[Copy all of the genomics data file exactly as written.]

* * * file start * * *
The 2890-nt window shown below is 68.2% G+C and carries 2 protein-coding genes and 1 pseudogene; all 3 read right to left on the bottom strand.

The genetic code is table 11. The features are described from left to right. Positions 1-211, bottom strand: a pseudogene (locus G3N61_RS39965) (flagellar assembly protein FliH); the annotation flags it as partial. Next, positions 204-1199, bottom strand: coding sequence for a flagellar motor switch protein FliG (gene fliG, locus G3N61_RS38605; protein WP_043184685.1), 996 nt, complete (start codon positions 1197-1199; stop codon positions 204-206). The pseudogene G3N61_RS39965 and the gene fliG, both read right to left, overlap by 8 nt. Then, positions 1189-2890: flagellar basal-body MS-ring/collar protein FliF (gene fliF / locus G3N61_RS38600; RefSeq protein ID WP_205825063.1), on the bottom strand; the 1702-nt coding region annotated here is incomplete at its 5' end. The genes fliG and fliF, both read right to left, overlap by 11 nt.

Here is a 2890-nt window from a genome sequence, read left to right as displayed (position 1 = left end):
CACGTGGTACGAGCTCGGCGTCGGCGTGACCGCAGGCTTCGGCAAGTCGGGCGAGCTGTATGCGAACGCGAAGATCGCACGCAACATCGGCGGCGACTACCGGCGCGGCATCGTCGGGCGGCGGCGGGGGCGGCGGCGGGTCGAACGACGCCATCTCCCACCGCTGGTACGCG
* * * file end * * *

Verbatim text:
The 2890-nt window shown below is 68.2% G+C and carries 2 protein-coding genes and 1 pseudogene; all 3 read right to left on the bottom strand.

The genetic code is table 11. The features are described from left to right. Positions 1-211, bottom strand: a pseudogene (locus G3N61_RS39965) (flagellar assembly protein FliH); the annotation flags it as partial. Next, positions 204-1199, bottom strand: coding sequence for a flagellar motor switch protein FliG (gene fliG, locus G3N61_RS38605; protein WP_043184685.1), 996 nt, complete (start codon positions 1197-1199; stop codon positions 204-206). The pseudogene G3N61_RS39965 and the gene fliG, both read right to left, overlap by 8 nt. Then, positions 1189-2890: flagellar basal-body MS-ring/collar protein FliF (gene fliF / locus G3N61_RS38600; RefSeq protein ID WP_205825063.1), on the bottom strand; the 1702-nt coding region annotated here is incomplete at its 5' end. The genes fliG and fliF, both read right to left, overlap by 11 nt.

Here is a 2890-nt window from a genome sequence, read left to right as displayed (position 1 = left end):
CACGTGGTACGAGCTCGGCGTCGGCGTGACCGCAGGCTTCGGCAAGTCGGGCGAGCTGTATGCGAACGCGAAGATCGCACGCAACATCGGCGGCGACTACCGGCGCGGCATCGTCGGGCGGCGGCGGGGGCGGCGGCGGGTCGAACGACGCCATCTCCCACCGCTGGTACGCG